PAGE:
A detailed neurologic examination was performed in 6-week-old infants enrolled in a study of effects of in utero cocaine exposure, while controlling for concomitant cigarette smoking exposure and other variables, and results are reported from the University of California, San Francisco, CA. Examination of 40 cocaine-exposed compared to 56 unexposed infants showed that hypertonia correlated with maternal cigarette smoking during pregnancy but not with in utero cocaine exposure. Using maternal urine conitine levels as a measure of nicotine exposure, the odds ratio for an abnormal neurologic examination was 2.9, if maternal urine conitine was >200 ng/ml. As the concentration of cotinine increased, the risk of hypertonia increased. Maternal cigarette smoking may be the major predictor of abnormal hypertonia reported in cocaine-exposed infants. [1]

COMMENT. Neonatal hypertonia, commonly reported among in utero cocaine-exposed infants, is correlated with maternal cigarette smoking during pregnancy, and is not caused by the cocaine exposure per se. This generalized hypertonia is found to resolve by 2 years of age, and is not predictive of later development of cerebral palsy. It may be a marker for adverse childhood cognitive or behavioral disorders such as ADHD, complications previously reported in association with prenatal exposure to tobacco smoke or cocaine.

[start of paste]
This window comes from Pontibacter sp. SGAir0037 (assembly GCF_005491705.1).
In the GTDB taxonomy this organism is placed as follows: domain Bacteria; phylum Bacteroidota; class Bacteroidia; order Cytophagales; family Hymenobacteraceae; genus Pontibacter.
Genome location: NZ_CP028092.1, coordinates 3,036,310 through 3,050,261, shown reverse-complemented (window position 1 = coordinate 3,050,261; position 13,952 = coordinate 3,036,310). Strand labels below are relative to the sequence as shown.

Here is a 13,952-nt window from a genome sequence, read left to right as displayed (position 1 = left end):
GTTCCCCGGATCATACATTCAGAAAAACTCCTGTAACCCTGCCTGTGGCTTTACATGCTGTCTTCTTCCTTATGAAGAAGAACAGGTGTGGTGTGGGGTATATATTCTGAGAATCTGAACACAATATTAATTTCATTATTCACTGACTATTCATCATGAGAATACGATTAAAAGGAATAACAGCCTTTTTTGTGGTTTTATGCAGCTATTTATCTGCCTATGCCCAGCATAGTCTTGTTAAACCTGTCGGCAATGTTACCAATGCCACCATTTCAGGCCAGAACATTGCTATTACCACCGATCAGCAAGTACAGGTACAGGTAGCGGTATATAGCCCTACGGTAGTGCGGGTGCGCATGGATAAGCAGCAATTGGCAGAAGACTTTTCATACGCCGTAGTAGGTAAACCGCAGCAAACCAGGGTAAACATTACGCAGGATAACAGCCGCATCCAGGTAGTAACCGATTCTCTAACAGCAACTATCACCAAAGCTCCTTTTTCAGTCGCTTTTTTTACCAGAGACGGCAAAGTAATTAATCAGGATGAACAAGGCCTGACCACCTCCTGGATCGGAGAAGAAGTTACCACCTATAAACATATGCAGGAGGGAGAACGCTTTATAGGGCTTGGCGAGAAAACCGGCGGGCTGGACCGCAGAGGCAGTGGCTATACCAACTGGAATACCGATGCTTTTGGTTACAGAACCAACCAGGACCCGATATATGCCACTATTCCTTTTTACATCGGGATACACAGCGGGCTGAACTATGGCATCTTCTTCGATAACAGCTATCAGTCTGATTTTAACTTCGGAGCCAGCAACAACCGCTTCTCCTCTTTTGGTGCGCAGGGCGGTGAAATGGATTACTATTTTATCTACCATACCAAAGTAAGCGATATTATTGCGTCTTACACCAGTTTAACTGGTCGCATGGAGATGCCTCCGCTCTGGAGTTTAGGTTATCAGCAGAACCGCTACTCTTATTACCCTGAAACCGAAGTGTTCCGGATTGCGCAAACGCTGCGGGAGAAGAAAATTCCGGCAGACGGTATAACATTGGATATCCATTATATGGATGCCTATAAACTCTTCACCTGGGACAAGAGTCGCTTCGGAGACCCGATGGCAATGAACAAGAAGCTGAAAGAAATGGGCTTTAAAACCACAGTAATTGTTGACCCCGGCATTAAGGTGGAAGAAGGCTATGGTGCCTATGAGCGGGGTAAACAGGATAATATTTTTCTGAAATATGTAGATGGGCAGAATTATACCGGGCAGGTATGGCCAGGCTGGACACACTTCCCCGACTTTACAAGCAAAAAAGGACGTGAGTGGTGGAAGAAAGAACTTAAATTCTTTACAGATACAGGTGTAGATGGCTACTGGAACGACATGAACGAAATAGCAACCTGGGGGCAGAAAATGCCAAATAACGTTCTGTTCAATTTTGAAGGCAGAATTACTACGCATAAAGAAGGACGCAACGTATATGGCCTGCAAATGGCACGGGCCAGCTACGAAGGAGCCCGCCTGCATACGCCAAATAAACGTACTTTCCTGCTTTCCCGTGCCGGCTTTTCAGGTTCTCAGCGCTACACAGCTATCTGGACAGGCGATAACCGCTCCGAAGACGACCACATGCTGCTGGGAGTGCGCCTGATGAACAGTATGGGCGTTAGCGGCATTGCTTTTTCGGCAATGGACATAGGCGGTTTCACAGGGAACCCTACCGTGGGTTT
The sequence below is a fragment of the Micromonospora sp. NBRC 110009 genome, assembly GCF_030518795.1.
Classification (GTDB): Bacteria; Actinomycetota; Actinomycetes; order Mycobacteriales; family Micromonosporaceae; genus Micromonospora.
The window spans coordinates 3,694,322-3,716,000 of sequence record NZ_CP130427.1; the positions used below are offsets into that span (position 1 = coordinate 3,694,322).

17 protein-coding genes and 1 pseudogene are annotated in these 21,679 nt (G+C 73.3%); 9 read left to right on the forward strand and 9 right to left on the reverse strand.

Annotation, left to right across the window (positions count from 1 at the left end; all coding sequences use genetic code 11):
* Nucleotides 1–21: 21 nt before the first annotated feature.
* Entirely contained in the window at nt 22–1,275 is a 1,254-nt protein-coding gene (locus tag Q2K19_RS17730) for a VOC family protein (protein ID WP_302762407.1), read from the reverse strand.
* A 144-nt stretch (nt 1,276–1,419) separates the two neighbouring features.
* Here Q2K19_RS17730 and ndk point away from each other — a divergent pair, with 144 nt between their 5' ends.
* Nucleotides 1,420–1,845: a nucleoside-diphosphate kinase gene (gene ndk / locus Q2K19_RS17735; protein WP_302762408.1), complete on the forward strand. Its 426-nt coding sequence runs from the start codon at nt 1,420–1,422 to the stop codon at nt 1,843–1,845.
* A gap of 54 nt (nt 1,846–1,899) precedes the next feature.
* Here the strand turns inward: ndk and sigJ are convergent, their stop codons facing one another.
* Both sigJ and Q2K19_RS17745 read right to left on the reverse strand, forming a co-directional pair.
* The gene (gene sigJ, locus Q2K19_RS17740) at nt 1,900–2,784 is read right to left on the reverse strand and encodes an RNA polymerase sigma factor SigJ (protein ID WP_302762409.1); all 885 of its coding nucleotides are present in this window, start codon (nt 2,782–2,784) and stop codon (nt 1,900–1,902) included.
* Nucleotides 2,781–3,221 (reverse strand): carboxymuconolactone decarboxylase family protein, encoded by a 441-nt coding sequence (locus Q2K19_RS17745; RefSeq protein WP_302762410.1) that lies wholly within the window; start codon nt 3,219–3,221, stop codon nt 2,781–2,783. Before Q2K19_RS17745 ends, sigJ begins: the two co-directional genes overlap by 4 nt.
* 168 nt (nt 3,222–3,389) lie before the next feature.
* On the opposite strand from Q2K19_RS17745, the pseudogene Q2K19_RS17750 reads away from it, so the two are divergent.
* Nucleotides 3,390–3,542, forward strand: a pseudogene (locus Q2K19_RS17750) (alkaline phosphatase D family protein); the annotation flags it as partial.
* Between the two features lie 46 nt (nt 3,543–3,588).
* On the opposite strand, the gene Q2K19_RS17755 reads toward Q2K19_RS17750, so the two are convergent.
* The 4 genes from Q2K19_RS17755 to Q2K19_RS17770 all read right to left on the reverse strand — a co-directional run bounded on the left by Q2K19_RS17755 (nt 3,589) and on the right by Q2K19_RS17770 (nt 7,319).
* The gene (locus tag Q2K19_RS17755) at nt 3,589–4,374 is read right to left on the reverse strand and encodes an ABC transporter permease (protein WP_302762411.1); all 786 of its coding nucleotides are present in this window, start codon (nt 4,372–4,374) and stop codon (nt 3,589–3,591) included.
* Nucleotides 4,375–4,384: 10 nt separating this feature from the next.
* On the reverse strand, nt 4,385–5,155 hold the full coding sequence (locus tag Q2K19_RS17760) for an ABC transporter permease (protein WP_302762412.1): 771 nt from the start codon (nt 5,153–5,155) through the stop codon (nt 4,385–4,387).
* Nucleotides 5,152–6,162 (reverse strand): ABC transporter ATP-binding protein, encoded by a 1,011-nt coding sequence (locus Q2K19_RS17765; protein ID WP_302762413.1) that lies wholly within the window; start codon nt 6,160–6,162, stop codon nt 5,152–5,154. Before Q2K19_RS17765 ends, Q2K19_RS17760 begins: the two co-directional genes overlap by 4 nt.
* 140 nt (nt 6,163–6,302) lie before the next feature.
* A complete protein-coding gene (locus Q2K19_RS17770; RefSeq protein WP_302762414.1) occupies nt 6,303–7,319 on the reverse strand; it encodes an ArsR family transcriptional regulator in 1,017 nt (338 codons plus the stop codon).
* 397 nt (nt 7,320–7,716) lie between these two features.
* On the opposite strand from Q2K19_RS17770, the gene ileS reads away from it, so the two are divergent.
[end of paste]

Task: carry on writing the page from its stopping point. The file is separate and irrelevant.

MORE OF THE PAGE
Effects of cocaine and cocaine + alcohol on cognitive function of adults. Cocaine and alcohol each selectively and negatively affect neurocognitive performance of neurobehavioral tests after 1 to 3 days forced abstinence. The effects are found to persist after 4 weeks of abstinence. The concomitant abuse of cocaine and alcohol has additive negative effects on brain function. [2]